STAT 140-04: Introduction to the Ideas and Applications of Statistics

This course introduces students to the discipline of statistics as a science of understanding and analyzing data. Throughout the module, students will learn how to effectively make use of data in the face of uncertainty: how to collect data, how to analyze data, and how to use data to make inferences and conclusions about real world phenomena.

Course Information

Teaching team

ShanShan Headshot

Shan Shan (Instructor)
Ales Headshot

Alex Moreno
Sneha Headshot

Sneha Pradhan

Class Time and Location

Monday through Friday 12:45PM (EST) on zoom


All communication will take place via Piazza:

  1. All official announcements and communication will happen over Piazza.
  2. Any questions regarding course content and course organization should be posted on Piazza. You are strongly encouraged to answer other students' questions when you know the answer.
  3. If there are private matters specific to you (e.g special accommodations, requesting alternative arrangements etc.), please create a private post on Piazza.
  4. For longer discussions (e.g., help on R project), please come to office hours.
  5. I will respond to Piazza posts sent during the week within 24h. I will respond to Piazza posts sent during the weekend at my own discretion.

Course materials


Finding a good book is always a problem—none of the available texts is fully satisfactory. I will mostly follow the chapters in

Introduction to Statistics and Data Science: A moderndive into R and the tidyverse

by Chester Ismay, Albert Y. Kim, Arend M. Kuyper, Elizabeth Tipton, and Kaitlyn G. Fitzgerald. But we shall also read widely from various sources. I will occasionally post additional reading materials. Please check the daily schedule for reading assignments each day.

Computer and zoom attendance

You are not required to purchase any books, hardware, or software for this course. While not required, having one’s own laptop (and webcam, if not built-in) is helpful, particularly for in-class activities and office hours. If you do not have a laptop, please reach out to me at the beginning of the module to discuss possibilities.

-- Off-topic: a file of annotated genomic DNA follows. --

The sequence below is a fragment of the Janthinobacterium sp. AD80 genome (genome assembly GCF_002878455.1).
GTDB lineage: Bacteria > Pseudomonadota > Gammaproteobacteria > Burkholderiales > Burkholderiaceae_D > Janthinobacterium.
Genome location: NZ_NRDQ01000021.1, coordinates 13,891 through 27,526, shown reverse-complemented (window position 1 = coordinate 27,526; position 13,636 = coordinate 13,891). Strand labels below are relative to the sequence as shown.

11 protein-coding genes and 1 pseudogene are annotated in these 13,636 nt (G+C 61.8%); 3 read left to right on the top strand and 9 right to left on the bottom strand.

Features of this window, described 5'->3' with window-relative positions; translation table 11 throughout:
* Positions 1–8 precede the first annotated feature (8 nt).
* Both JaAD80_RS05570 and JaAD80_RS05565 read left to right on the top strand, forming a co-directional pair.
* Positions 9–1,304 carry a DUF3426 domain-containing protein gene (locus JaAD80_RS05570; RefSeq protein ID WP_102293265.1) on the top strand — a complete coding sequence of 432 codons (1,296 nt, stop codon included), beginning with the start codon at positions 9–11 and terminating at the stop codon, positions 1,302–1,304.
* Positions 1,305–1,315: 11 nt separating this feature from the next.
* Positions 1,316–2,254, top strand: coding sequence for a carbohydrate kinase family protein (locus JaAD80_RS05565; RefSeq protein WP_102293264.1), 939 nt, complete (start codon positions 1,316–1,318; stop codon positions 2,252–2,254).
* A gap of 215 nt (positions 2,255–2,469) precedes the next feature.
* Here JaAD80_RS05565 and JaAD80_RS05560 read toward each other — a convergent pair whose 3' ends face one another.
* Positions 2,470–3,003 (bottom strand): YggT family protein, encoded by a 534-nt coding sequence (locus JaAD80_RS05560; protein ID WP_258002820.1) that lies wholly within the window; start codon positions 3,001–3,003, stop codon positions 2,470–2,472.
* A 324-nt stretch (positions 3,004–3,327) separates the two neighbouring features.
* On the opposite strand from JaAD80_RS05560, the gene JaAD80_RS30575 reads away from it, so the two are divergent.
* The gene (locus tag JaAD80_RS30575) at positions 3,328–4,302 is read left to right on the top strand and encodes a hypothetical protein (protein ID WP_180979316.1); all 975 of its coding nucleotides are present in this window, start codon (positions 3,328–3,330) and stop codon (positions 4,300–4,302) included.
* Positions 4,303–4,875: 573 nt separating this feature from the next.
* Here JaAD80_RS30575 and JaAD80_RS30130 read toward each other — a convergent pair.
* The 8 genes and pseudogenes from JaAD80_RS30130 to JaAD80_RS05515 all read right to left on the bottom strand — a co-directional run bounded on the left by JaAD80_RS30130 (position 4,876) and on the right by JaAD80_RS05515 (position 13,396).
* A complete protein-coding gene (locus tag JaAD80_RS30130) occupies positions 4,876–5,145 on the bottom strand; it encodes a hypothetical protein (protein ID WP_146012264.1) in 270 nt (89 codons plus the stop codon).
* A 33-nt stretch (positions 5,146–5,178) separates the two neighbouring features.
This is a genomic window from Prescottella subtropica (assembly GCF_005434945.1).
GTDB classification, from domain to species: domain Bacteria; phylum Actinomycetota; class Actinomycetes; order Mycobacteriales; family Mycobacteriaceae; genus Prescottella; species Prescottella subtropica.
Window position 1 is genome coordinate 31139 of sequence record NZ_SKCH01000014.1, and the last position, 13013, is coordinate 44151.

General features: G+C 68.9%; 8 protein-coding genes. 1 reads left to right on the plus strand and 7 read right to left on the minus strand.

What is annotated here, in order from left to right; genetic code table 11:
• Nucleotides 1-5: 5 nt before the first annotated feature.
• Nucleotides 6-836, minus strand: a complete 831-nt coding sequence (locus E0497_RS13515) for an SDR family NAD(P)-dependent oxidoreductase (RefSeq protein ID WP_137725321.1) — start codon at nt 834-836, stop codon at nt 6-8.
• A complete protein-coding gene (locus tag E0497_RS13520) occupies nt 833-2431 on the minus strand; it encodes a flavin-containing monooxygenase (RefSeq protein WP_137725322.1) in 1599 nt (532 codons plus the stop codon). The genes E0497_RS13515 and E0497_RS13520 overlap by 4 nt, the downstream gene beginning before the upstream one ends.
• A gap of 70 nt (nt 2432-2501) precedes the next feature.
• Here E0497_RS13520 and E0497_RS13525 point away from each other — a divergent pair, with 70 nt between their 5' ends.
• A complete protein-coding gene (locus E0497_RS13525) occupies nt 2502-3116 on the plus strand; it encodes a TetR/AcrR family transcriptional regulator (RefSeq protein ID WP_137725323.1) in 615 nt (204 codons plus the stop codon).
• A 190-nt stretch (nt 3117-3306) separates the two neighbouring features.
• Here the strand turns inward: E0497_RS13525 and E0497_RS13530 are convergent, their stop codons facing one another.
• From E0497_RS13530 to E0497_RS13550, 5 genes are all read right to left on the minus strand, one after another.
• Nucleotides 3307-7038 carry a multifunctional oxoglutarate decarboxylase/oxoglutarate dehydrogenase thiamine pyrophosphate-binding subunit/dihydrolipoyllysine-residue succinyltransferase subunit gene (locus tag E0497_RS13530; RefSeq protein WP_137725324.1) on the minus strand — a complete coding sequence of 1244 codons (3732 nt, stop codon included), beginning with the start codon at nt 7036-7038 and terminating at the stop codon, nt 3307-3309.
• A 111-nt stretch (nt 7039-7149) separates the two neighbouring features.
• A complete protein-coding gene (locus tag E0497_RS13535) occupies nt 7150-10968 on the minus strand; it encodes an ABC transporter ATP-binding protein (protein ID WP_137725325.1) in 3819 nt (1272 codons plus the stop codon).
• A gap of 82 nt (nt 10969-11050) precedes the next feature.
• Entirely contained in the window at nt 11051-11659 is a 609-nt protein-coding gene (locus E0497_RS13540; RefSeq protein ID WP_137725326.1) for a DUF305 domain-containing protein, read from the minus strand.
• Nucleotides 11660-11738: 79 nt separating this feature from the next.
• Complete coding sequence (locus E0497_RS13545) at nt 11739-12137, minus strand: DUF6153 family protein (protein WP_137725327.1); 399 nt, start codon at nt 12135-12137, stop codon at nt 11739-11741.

Students should ideally be attending the class via zoom with webcam enabled and microphone capability, unless simply not possible, to maximize opportunities for participation. If you do not have stable internet or webcam, please let me know at the beginning of the module.

R and Rstudio

We will be using the programming language R and Rstudio. R is one of the most commonly used programming languages in academic research and industry. Knowing R is a marketable skill. In this class, you will learn enough about R to conduct basic data analysis tasks. Please install R and Rstudio at your earliest convenience.


In the first two weeks, you will be asked to complete 4 DataCamp assignment. You will get an email by the first day of class inviting you to join our class organization with an assignment pointing you to the specific chapters to do. Available for free.

  • How is your grade calculated? Check out the Syllabus tab for course policies.
  • You can find all course materials (readings, slides, videos, assignments) about this course on the daily Schedule.
  • Got a question? Come to the teaching staff's Office Hours. We are ready to help!
  • All communcations about this course should take place on Piazza.
  • You will submit all your assignments on Gradescope.
  • Browse through the Tips tab for some quick answers to FAQs.

Course goals

Statistical Thinking

Data visualization and summary, statistical inference

Computational Skills

Working with data in R and Rstudio

Communication Skills

Writing and speaking about statistics

Typical workflow

  • Monday

    Q&A (15 min) + Lecture (30min) + Tutorial exercise (30min)

  • Tuesday

    Lecture (30min) + Tutorial exercise (30min)

  • Wednesday: HW due

    Lecture (15min) + Tutorial exercise (1hr 30min)

  • Thursday

    Lecture (30min) + Tutorial exercise (30min)

  • Friday: Project due

    Lecture (15min) + Tutorial exercise (1hr 30min)

  • Before class (1hr)

    Finish reading/video assignments

  • During class (1.5hr)

    Some lecture and lots of learning by doing

  • After class (2hr)

    Complete a problem set and project assignment everyweek

In general, this course should take you about 20-22 hours per week.


Some of the slides, exercises and language of syllabus come from Mine Çetinkaya-Rundel, David Banks, Evan Ray, Kari Lock Morgan, Ben Baumer, Albert Kim, Drew Hilton, Teaching Statistics: A Bag of Tricks by Andrew Gelman and Deborah Nolan, and Asking good questions blog by Allan Rossman. Illustrations in the course goal sections come from the Openscapes blog Tidy Data for reproducibility, efficiency, and collaboration by Julia Lowndes and Allison Horst (second) and the Luminousmen blog (first and third). Some of the website design come from Mine Çetinkaya-Rundel and Mine Dogucu.